Northanger Abbey and Persuasion Austen/JPEG/Jane_Austen_Northanger_Abbey_001.jpg


Northanger Abbey

Northanger Abbey and Persuasion were released together after Austen’s death. This first edition contains an introduction from Austen’s brother, Henry. Here, he first publicly identifies Austen as the author of these texts and her previous novels--these pages are on display here. Northanger Abbey is a comic novel, parodying the gothic novels of the late 18th century. Catherine Morland, the novel’s teenage heroine, fantasizes that her life contains Gothic mysteries and twists. She grows independent and self-assured throughout the novel, moving past her childish fantasies. Northanger Abbey defends the novel, which many viewed as an inferior, feminine pursuit in comparison to other literature, with Austen addressing directly how female readers face judgement for reading novels.


Persuasion begins in the third volume of Northanger Abbey and Persuasion, the title page of which is on display here. Austen’s final completed novel features her oldest heroine, the 27-year-old Anne Elliot. The text diverges from earlier works in that Anne Elliot has been engaged before to Captain Frederick Wentworth, a naval officer, but she broke it off eight years prior to the start of the text. Lady Russell, a family friend, persuaded her to do so. As reflected in the title, Austen took interest in the hows and whys of individuals persuading others; she, herself, had recently persuaded a niece into entering a long engagement, which Austen later regretted. Anne Elliot, in part due to her maturity, ultimately possesses the confidence to break away from the pressures of her family and their social circle, resisting expectations she often faced as a supposed spinster. Persuasion demonstrates how Austen had begun to mature as a writer prior to her death. In addition to the marriage plot, the novel contains a less comic, more emotional tone, which some have compared to Romantic poetry.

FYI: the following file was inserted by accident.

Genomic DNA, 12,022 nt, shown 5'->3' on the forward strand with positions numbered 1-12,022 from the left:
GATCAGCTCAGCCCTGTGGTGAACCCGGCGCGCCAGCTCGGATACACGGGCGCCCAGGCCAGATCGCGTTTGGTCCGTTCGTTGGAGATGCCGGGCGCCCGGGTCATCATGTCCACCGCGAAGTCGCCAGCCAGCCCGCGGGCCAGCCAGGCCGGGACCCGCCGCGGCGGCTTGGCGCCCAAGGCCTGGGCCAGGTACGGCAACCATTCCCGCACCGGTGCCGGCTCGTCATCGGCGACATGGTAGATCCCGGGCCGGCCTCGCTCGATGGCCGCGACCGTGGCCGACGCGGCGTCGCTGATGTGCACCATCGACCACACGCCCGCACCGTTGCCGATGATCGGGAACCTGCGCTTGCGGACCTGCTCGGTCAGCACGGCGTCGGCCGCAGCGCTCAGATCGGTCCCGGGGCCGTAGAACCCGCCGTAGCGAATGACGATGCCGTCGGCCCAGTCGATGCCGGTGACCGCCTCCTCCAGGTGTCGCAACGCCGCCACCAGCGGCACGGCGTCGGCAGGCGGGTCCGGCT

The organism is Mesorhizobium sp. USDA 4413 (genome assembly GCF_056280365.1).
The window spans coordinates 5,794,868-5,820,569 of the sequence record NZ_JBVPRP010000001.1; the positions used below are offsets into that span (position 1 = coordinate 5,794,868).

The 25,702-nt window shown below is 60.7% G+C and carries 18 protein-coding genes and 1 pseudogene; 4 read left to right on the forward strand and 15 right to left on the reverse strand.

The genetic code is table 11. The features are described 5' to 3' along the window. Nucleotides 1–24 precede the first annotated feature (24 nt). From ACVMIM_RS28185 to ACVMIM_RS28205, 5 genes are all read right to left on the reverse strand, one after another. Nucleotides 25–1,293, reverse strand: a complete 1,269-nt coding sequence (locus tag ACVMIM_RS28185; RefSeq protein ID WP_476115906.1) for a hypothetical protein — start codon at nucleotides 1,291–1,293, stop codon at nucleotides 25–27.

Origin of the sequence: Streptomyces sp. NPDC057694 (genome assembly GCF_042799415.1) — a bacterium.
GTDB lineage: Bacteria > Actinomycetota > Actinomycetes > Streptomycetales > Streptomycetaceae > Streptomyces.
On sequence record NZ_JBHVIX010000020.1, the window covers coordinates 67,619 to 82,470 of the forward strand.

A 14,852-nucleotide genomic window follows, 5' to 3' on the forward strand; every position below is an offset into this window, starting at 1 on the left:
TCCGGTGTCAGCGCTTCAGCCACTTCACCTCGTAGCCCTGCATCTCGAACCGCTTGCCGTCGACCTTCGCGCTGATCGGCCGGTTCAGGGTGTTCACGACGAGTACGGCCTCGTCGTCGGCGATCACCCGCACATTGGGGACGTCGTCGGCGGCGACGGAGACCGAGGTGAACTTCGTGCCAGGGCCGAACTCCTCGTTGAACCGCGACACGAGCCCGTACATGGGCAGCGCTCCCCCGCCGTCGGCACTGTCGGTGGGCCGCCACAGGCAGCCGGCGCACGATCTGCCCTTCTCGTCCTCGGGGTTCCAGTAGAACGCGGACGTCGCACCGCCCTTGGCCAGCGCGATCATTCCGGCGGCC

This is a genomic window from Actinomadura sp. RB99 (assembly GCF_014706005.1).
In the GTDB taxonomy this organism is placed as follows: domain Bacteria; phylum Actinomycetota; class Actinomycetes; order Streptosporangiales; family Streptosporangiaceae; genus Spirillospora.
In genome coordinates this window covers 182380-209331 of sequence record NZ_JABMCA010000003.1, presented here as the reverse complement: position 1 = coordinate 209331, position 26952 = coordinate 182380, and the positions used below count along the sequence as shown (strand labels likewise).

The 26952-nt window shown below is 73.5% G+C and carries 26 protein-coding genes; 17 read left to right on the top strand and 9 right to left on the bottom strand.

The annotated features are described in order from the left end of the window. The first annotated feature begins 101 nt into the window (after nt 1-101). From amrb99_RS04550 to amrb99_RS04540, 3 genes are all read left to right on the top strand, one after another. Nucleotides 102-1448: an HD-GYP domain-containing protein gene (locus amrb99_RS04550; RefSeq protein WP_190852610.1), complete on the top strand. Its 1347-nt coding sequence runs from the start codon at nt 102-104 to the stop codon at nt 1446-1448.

Lehigh University Catalog Record:

A version of this text has been digitized and is available through the Internet Archive.

Jane Austen (1775-1817)

Northanger Abbey and Persuasion

London: John Murray, 1818